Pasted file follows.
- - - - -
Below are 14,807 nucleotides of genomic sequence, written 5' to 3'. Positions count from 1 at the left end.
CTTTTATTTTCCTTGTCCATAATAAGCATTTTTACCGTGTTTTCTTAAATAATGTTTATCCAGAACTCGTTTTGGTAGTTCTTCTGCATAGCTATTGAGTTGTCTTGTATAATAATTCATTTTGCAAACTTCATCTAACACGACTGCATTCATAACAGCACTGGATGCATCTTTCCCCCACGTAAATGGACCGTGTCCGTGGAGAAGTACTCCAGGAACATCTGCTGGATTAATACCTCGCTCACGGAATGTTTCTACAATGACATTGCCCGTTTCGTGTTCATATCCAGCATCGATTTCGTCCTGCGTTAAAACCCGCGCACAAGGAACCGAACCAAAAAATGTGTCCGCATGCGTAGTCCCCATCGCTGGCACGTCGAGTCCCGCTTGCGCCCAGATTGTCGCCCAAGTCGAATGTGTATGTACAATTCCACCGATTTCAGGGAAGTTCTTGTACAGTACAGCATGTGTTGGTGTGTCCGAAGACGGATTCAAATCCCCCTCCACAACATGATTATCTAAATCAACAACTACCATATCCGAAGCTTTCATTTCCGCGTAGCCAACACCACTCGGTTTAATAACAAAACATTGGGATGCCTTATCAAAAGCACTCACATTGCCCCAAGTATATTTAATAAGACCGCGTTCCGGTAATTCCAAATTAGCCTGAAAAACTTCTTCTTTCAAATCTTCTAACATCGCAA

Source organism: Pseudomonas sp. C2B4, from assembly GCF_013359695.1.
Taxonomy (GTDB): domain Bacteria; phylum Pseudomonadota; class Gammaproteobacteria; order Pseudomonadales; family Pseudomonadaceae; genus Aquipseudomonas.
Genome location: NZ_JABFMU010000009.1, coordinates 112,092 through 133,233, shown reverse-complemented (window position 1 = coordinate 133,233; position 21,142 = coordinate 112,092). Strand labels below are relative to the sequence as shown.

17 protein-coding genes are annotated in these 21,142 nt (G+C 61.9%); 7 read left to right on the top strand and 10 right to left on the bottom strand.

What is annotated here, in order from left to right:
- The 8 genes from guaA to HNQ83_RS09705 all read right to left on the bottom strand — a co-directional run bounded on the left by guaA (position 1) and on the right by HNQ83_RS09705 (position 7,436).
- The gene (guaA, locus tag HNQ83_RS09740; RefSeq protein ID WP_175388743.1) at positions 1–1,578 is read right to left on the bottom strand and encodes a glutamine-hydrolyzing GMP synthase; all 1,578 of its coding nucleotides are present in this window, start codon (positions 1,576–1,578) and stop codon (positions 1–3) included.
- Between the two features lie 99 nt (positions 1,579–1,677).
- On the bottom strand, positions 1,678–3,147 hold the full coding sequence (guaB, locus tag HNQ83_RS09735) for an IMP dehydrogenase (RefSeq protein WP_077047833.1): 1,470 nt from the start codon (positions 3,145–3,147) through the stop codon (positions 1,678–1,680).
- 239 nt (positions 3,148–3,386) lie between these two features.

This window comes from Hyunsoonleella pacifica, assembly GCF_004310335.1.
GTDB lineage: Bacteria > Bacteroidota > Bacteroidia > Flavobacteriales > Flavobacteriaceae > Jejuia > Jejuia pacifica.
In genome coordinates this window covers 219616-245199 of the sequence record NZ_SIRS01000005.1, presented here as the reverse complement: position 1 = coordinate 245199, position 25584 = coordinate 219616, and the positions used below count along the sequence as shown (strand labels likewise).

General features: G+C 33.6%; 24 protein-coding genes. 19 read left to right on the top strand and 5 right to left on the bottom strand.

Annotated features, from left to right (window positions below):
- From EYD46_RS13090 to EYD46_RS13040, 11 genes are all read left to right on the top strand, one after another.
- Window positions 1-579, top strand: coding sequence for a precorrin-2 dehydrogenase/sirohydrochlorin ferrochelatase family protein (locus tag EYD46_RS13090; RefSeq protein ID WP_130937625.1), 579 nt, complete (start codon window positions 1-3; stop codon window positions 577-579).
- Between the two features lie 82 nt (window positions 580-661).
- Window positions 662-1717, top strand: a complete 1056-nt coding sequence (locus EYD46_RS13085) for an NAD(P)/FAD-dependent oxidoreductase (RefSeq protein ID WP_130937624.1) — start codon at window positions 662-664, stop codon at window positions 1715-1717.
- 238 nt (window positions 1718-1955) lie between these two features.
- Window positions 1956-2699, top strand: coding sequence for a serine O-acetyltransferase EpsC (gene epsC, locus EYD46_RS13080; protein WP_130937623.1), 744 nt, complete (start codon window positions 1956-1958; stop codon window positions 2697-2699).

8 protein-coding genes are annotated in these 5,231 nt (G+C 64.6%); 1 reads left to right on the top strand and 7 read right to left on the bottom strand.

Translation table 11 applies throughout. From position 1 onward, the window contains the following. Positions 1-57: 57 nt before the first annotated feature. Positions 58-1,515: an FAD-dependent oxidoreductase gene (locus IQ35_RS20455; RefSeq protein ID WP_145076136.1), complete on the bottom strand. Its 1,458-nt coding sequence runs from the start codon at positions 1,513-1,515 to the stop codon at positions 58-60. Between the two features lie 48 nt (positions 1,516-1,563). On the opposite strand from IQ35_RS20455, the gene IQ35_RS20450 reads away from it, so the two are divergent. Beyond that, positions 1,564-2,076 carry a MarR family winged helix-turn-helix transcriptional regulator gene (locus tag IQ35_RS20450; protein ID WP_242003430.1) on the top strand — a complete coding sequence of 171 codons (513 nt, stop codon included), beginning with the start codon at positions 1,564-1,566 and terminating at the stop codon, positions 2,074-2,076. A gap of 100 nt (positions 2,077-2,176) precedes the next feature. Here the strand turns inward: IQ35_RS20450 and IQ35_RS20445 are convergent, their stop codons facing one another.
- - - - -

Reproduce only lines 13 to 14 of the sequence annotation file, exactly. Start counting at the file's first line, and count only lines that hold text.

This window comes from Hyunsoonleella pacifica, assembly GCF_004310335.1.
GTDB lineage: Bacteria > Bacteroidota > Bacteroidia > Flavobacteriales > Flavobacteriaceae > Jejuia > Jejuia pacifica.